Yesheng Tie Guan Yin 2017 No.522

Tea type
Oolong Tea
Ingredients
Not available
Flavors
Baked Bread, Creamy, Flowers, Green, Nuts, Pleasantly Sour, Toast
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Caffeine
Not available
Certification
Not available
Edit tea info Last updated by Daylon R Thomas
Average preparation
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From Zhao Zhou

Yesheng Tie Guan Yin, that is Tie Guan Yin coming from wild trees, is a light-roasted oolong from Anxi province, China.

Tie Guan Yin is famous for its pearl shaped leaves. As the small pearls slowly unfold the tea, too, changes. The primary, moderately baked, sweet and flowery flavours later turn into a slightly sour, greenish taste — incredibly interesting change. It has a long-lasting aftertaste and very nice fragrance.

According to the legend, once upon a time Guanyin, the Bodhisatva of Compassion appeared to a poor farmer, Wei from Anxi and lead him to a secret treasure which he was to share with his neighbours: a small tea seedling. And so becomes the tea’s name Tie Guan Yin, that is the Iron Goddess of Mercy.

Preparing Instructions:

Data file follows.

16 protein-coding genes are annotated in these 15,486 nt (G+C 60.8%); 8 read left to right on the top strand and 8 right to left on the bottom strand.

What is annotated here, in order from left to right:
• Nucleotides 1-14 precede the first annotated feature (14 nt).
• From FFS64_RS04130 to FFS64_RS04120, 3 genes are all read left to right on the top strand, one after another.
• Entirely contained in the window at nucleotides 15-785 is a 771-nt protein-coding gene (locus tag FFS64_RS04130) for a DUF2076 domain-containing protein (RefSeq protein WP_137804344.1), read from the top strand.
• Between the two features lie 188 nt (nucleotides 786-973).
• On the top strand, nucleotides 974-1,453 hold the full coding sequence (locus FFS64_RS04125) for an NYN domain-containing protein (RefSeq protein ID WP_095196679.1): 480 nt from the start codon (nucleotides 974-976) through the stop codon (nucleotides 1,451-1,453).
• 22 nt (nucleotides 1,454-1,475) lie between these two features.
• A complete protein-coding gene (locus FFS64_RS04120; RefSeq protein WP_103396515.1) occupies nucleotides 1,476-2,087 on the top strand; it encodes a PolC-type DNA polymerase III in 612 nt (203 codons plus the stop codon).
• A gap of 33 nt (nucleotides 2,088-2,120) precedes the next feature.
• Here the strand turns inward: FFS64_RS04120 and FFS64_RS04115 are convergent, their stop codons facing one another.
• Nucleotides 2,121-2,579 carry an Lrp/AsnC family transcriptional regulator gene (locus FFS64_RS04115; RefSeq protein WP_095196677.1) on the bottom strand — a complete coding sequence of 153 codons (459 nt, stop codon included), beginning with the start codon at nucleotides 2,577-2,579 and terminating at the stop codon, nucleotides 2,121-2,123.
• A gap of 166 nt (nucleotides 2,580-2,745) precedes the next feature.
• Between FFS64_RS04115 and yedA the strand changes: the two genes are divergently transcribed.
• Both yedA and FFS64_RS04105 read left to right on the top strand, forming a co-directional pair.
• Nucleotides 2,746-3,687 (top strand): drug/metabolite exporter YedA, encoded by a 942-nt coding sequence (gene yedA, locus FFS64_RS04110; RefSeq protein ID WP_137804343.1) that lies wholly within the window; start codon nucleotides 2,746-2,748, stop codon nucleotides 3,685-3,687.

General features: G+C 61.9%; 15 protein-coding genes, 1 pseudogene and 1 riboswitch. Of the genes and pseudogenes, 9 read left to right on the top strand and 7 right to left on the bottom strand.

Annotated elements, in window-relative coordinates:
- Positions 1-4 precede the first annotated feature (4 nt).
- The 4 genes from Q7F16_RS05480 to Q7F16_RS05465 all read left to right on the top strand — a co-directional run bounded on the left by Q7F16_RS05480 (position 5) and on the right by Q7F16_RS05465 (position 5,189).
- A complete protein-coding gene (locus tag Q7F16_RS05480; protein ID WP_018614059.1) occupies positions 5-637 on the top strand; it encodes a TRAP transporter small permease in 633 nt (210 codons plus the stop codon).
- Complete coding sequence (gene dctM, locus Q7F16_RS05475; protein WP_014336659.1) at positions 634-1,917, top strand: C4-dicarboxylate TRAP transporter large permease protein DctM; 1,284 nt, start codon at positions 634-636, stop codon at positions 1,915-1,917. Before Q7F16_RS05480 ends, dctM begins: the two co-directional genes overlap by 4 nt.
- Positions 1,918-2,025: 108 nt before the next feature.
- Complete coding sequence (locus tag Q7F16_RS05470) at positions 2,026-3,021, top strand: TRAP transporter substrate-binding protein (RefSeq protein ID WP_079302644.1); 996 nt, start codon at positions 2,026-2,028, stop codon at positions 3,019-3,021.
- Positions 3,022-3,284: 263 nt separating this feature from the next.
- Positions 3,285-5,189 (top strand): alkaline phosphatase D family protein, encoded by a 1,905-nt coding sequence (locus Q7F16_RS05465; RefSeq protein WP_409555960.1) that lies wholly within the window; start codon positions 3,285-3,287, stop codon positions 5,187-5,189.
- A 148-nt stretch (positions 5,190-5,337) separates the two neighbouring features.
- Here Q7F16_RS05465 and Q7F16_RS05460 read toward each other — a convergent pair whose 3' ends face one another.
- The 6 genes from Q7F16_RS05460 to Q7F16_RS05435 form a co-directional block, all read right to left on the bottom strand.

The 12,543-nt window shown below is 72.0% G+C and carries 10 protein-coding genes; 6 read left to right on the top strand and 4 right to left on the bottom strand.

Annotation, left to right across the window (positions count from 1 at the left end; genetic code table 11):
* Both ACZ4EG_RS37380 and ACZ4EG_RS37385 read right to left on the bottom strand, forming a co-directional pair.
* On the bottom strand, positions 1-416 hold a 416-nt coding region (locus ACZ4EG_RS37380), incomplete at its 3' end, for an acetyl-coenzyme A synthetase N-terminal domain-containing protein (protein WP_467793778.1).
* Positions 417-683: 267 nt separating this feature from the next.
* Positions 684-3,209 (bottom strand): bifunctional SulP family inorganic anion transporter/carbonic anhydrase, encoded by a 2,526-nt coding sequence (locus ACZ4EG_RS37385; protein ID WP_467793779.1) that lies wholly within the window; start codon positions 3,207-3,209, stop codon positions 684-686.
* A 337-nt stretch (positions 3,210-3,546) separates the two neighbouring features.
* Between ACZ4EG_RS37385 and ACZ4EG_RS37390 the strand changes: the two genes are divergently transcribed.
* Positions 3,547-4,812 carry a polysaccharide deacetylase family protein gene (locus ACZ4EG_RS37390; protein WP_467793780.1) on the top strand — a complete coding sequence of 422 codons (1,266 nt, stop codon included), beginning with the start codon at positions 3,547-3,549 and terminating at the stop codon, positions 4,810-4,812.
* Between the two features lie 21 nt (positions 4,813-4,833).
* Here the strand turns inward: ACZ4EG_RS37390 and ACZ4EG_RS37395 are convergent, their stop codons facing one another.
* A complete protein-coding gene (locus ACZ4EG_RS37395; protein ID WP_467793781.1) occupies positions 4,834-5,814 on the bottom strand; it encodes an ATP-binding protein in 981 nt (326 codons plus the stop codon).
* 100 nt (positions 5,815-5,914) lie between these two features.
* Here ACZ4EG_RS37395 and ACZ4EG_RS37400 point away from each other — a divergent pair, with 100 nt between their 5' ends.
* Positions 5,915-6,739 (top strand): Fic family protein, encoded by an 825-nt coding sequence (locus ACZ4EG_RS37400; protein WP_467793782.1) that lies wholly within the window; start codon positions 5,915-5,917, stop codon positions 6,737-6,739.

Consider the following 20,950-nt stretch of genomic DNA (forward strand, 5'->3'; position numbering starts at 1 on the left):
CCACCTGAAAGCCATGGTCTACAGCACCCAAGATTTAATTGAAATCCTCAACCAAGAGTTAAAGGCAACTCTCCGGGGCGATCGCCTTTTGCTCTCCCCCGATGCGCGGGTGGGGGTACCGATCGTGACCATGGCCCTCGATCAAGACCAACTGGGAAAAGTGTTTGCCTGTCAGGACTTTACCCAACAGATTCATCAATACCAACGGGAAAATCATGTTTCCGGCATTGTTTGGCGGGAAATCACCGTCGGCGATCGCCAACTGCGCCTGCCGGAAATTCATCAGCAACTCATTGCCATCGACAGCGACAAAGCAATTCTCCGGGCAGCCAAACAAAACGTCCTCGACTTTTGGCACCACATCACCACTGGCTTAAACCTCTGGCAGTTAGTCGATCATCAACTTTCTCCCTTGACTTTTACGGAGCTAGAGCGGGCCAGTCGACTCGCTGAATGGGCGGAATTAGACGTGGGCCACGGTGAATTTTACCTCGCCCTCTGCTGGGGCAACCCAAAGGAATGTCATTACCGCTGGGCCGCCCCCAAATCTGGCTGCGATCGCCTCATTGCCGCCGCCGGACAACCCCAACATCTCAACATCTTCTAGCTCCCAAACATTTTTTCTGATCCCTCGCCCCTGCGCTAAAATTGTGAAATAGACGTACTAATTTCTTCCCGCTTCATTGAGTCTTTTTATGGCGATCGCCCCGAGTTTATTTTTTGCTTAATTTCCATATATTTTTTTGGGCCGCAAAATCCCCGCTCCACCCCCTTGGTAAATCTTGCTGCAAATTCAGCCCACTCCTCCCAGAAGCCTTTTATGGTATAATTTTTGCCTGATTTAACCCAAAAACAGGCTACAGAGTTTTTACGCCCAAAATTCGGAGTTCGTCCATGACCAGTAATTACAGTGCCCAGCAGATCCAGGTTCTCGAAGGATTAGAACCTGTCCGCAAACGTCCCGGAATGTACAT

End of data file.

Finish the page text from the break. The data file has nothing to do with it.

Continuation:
Quantity: 5-6 gramm per 180ml.
Water temperature: 95ºC. From fresh spring water or filtered water.
Brewing time: 6-5…seconds
Infusions: 6-8

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1 Tasting Note

89
1185 tasting notes

I thought that the Hongxin would be more roasted, but I was wrong; this one’s baking was much more distinct despite being lighter and greener. It was nutty and had a very similar macademia note that the Hongxin had, but this one was more abrupt in its change. Going with their recommendations, the tea did indeed start was sweet and floral, having some violet in its sweetness, that then became a little bit more bready. Then, it transitions into a sourdough texture with immense florals akin to orchid and something fainter then magnolia amidst a baked and ever nutty background. The transition was louder in the aroma as well. The tea did not settle down until it’s 10th and 11th steep.

The overall notes are things you’d expect from a Tie Guan Yin, but the combo was not. I actually liked it, and it woke me up more than the Hongxin did. I would want to see what some one else thinks of this one. I think it’s more suited for intermediate drinkers, but there are some tea snobs that could take out more from this than I can. Cheers for surprises.

Flavors: Baked Bread, Creamy, Flowers, Green, Nuts, Pleasantly Sour, Toast

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